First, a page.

Nursery rhymes go back centuries and this delectable collection selected by Opie and illustrated by Wells is a treat for the eyes and ears. The illustrations range from little insets and illustrated first letters of the rhymes to full pages and spreads. There is much to see and learn, and kids will spend hours exploring the pictures. There are connections among the illustrations that make the book all the more enjoyable. It's a wonderful gift book, and a welcome addition to any child's bookshelf.
Children's Literature - Susie Wilde
Why do the words of Mother Goose endure? These rhythms and rhymes have soothed babies for generations for their moods can either evoke play or sleep. They have comforted toddlers through transitions ("Jack and Jill", for example, has a tremendous healing power for a 2 year old who's just had a bad spill). They live in all our memories and are an important first step towards cultural literacy. Now there's a wonderful new volume, edited by Iona Opie who has spent her life collecting children's rhythms and games. The illustrations are by Rosemary Wells whose small bunnies are often some of the first pictures babies discover. Opie has done well selecting the poems with baby-appeal and Wells' bright, clear, tender illustrations make this a volume that will be treasured forever.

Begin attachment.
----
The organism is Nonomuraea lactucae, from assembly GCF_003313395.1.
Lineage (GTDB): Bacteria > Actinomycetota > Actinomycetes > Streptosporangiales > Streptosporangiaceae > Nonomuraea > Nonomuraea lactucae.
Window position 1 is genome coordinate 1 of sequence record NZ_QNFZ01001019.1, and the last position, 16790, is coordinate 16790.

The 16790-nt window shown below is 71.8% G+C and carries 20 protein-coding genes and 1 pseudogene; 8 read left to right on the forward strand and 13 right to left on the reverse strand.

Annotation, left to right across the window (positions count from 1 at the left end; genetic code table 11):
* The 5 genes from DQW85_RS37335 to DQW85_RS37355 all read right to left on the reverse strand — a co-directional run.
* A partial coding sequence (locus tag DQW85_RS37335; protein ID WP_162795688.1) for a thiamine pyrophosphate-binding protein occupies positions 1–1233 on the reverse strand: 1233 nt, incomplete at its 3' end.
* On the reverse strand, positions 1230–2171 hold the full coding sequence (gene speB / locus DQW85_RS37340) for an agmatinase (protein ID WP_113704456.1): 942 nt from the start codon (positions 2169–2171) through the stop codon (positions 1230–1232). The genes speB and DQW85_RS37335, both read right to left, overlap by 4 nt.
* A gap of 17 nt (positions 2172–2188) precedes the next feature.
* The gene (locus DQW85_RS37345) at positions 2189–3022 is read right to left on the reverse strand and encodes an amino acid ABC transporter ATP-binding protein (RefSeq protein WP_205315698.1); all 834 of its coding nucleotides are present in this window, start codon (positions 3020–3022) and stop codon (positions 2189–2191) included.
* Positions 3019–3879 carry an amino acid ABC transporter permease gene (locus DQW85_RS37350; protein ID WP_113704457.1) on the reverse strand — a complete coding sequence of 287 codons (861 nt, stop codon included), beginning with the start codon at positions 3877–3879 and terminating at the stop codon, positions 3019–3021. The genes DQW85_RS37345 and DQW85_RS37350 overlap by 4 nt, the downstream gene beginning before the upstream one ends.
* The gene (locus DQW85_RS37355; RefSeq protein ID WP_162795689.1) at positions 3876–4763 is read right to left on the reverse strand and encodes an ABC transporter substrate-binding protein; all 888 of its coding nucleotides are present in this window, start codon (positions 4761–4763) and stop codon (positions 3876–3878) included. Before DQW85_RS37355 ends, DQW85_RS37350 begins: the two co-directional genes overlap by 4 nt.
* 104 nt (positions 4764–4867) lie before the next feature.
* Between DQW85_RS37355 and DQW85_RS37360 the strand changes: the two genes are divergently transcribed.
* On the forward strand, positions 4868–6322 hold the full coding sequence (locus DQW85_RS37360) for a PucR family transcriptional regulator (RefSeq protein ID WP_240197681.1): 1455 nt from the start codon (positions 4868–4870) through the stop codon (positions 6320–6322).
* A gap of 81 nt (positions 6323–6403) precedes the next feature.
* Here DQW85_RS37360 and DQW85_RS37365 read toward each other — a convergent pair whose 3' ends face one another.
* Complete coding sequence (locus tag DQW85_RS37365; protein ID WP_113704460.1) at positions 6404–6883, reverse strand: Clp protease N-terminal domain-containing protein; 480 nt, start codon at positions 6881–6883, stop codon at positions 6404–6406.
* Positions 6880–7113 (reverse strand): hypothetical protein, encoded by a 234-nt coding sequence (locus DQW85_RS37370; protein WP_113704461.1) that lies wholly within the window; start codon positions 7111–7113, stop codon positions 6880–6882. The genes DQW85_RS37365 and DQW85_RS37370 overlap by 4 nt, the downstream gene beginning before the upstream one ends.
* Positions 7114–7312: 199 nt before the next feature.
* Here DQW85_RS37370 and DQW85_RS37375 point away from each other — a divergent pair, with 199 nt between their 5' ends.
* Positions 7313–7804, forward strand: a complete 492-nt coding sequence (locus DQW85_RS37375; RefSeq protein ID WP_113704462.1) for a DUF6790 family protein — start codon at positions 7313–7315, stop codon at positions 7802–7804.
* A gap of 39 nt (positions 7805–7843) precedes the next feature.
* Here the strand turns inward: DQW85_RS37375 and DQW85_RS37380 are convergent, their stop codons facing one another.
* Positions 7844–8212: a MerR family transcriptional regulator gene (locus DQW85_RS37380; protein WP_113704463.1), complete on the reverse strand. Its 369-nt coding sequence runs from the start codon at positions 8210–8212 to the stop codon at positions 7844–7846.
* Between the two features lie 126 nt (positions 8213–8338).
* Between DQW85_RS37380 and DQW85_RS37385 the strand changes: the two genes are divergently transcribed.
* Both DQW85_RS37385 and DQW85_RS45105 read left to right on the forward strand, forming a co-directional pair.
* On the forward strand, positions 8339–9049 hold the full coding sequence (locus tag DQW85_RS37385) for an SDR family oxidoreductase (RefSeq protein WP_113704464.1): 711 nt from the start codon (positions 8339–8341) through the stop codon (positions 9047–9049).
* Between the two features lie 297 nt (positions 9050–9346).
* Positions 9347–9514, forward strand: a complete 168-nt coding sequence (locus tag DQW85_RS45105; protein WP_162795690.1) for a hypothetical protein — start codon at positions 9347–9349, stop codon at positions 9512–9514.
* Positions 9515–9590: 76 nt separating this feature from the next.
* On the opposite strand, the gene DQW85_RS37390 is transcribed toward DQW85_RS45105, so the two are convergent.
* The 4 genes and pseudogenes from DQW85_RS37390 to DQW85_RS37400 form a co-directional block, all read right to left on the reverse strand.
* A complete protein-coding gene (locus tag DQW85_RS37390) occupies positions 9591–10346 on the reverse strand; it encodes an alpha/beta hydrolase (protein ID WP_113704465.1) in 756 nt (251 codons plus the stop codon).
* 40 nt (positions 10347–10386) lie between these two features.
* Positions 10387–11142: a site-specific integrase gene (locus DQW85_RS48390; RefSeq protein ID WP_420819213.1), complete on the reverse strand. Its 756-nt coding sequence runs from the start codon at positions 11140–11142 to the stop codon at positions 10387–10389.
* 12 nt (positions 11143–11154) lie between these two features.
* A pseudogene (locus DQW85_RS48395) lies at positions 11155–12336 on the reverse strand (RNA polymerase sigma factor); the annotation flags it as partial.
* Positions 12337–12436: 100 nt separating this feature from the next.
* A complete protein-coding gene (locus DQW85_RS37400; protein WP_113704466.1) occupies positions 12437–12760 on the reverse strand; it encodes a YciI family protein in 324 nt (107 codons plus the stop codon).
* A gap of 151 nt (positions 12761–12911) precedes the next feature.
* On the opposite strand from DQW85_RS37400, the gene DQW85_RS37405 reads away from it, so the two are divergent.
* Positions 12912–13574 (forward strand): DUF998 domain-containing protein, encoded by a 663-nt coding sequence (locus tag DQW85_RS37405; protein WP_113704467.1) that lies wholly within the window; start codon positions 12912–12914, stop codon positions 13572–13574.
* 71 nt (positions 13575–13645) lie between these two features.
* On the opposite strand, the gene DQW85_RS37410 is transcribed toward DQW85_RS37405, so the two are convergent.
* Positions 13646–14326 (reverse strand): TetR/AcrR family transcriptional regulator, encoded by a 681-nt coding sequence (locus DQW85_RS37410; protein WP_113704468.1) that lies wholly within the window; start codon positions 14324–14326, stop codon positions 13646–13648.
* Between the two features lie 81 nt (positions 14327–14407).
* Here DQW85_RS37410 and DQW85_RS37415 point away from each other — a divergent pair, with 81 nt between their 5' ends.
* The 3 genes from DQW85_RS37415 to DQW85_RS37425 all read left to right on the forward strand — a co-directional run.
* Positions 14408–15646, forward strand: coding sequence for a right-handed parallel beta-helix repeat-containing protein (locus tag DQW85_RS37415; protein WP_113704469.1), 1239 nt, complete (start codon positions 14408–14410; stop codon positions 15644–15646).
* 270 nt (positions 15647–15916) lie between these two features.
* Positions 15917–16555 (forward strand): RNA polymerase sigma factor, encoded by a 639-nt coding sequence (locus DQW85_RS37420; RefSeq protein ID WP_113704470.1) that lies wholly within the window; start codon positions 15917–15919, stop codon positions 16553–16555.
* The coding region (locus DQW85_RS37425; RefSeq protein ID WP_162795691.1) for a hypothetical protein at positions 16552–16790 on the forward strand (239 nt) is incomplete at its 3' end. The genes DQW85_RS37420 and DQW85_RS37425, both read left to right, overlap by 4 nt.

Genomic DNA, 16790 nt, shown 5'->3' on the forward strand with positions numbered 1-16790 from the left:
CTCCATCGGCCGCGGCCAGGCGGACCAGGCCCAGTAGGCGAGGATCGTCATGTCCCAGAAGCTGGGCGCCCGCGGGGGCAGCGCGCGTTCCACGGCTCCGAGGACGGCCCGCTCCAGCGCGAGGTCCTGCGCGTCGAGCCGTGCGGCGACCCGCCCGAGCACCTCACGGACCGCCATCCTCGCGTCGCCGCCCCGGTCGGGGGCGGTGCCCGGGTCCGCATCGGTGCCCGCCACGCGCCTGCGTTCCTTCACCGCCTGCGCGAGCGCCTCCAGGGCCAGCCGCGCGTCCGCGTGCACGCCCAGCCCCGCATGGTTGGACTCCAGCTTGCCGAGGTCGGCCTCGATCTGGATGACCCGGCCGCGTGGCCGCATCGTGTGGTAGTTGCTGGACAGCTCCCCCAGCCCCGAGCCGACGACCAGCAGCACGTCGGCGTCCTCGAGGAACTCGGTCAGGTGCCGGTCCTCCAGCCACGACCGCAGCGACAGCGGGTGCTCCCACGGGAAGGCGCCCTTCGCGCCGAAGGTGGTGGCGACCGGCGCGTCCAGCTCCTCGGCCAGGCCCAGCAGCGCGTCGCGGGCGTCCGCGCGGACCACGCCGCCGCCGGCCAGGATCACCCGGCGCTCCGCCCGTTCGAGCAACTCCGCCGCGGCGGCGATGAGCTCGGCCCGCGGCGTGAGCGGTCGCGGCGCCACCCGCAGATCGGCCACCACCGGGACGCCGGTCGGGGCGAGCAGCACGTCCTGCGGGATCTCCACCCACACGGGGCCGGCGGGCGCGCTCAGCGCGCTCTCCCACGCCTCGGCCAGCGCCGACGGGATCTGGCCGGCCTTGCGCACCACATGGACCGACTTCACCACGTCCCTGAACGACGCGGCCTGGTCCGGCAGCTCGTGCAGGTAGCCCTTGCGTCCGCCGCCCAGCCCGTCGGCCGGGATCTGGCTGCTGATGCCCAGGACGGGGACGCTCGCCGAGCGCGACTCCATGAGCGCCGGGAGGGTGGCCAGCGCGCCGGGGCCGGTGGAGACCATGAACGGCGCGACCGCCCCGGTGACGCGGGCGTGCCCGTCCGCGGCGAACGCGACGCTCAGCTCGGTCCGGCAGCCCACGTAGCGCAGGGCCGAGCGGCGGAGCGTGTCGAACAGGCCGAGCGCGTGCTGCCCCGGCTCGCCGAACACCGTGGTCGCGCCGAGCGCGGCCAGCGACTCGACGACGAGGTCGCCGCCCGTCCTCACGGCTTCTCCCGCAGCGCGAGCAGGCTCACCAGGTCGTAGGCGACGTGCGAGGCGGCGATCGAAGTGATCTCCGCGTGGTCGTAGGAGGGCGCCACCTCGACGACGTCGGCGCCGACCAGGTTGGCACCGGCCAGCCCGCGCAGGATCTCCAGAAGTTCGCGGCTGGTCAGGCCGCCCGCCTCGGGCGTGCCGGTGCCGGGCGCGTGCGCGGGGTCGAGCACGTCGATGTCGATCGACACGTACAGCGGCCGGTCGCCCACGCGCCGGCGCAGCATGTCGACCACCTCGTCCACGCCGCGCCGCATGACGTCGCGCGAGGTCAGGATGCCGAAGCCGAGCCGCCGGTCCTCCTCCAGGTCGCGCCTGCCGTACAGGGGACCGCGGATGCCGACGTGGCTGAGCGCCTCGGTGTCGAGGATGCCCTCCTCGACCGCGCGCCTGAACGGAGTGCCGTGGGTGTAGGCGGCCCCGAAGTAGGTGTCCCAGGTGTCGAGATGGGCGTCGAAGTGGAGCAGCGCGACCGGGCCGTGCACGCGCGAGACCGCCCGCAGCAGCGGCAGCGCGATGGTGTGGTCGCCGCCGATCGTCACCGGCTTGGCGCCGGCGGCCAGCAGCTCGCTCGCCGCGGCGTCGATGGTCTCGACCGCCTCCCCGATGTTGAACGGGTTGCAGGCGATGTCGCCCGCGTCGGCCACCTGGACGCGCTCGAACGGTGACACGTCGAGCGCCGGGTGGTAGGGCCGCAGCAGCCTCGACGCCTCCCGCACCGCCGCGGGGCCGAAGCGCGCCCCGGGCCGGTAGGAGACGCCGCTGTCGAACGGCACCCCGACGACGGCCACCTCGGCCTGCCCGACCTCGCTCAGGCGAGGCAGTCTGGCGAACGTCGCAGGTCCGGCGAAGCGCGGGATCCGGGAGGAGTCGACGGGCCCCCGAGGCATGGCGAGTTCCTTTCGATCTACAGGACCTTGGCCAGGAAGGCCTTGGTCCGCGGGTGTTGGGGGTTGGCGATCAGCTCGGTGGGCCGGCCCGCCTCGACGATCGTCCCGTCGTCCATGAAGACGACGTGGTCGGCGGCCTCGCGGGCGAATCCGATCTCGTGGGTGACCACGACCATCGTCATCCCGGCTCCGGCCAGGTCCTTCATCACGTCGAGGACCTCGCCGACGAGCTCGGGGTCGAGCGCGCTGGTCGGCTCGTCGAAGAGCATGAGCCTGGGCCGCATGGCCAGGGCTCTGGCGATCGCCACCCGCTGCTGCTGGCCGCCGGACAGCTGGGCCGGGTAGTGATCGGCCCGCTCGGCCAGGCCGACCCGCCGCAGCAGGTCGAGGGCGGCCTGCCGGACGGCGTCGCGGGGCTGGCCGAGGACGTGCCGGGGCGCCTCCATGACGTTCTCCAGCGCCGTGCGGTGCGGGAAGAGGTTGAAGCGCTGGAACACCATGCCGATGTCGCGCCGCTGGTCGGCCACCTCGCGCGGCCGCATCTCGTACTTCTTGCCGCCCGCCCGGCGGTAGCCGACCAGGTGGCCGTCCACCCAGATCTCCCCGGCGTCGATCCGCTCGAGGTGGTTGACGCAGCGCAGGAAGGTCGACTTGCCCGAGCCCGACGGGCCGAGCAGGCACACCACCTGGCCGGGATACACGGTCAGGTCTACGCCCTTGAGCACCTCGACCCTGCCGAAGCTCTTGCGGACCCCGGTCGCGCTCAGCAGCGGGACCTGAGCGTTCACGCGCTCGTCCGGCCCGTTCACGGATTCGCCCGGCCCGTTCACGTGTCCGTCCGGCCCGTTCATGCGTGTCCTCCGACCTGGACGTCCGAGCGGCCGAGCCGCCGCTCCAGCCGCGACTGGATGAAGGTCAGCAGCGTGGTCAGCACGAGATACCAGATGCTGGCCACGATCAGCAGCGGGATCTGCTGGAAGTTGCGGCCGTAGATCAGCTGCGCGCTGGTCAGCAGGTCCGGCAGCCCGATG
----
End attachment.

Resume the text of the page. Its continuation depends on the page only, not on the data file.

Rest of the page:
School Library Journal
PreS-KThe 60 plus rhymes in this collection are mostly the old-time favorites, but include some more recent ones such as "Shoo Fly" and "Down by the Station." Wells illustrates the selections with her usual winsome, quirky, anthropomorphic mice, rabbits, cats, pigs, bears, etc., and even includes some people. The lavish ink-and-watercolors are filled with action and delightful details. Ranging in size from tiny vignettes to double-page spreads, they are arranged on the pages in a variety of ways to complement the text. The typeface is large and very clear. Such a spirit of fun and pleasure emanates from every page of this big, handsome volume that although there are many distinguished entries in the nursery-rhyme book field, this one is sure to add special joy to any collection.Patricia Pearl Dole, formerly at First Presbyterian School, Martinsville, VA